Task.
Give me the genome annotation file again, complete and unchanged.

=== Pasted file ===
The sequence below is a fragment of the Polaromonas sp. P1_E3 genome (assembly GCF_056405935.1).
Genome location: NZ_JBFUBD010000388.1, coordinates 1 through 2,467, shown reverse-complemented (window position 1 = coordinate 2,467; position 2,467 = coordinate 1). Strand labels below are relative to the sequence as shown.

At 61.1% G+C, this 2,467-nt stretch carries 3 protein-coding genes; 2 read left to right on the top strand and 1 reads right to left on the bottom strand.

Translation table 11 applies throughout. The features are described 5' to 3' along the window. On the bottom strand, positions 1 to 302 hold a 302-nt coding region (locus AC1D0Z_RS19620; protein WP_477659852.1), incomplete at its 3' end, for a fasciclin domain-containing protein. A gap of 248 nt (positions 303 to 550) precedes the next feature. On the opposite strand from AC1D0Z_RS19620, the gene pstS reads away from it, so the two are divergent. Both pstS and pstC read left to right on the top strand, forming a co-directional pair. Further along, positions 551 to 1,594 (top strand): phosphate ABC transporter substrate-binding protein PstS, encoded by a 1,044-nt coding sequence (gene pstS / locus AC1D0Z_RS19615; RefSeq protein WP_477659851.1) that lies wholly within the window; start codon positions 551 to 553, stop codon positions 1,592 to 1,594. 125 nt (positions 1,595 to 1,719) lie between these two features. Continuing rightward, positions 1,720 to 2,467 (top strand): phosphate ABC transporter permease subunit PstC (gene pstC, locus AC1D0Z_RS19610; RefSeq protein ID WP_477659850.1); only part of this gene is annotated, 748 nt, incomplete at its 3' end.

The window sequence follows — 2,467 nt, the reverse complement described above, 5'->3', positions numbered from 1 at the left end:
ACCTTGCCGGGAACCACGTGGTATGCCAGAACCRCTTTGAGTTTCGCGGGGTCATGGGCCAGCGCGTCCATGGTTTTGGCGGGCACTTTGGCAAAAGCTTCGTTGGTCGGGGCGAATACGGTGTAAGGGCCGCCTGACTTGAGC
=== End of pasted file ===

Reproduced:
The sequence below is a fragment of the Polaromonas sp. P1_E3 genome (assembly GCF_056405935.1).
Genome location: NZ_JBFUBD010000388.1, coordinates 1 through 2,467, shown reverse-complemented (window position 1 = coordinate 2,467; position 2,467 = coordinate 1). Strand labels below are relative to the sequence as shown.

At 61.1% G+C, this 2,467-nt stretch carries 3 protein-coding genes; 2 read left to right on the top strand and 1 reads right to left on the bottom strand.

Translation table 11 applies throughout. The features are described 5' to 3' along the window. On the bottom strand, positions 1 to 302 hold a 302-nt coding region (locus AC1D0Z_RS19620; protein WP_477659852.1), incomplete at its 3' end, for a fasciclin domain-containing protein. A gap of 248 nt (positions 303 to 550) precedes the next feature. On the opposite strand from AC1D0Z_RS19620, the gene pstS reads away from it, so the two are divergent. Both pstS and pstC read left to right on the top strand, forming a co-directional pair. Further along, positions 551 to 1,594 (top strand): phosphate ABC transporter substrate-binding protein PstS, encoded by a 1,044-nt coding sequence (gene pstS / locus AC1D0Z_RS19615; RefSeq protein WP_477659851.1) that lies wholly within the window; start codon positions 551 to 553, stop codon positions 1,592 to 1,594. 125 nt (positions 1,595 to 1,719) lie between these two features. Continuing rightward, positions 1,720 to 2,467 (top strand): phosphate ABC transporter permease subunit PstC (gene pstC, locus AC1D0Z_RS19610; RefSeq protein ID WP_477659850.1); only part of this gene is annotated, 748 nt, incomplete at its 3' end.

The window sequence follows — 2,467 nt, the reverse complement described above, 5'->3', positions numbered from 1 at the left end:
ACCTTGCCGGGAACCACGTGGTATGCCAGAACCRCTTTGAGTTTCGCGGGGTCATGGGCCAGCGCGTCCATGGTTTTGGCGGGCACTTTGGCAAAAGCTTCGTTGGTCGGGGCGAATACGGTGTAAGGGCCGCCTGACTTGAGC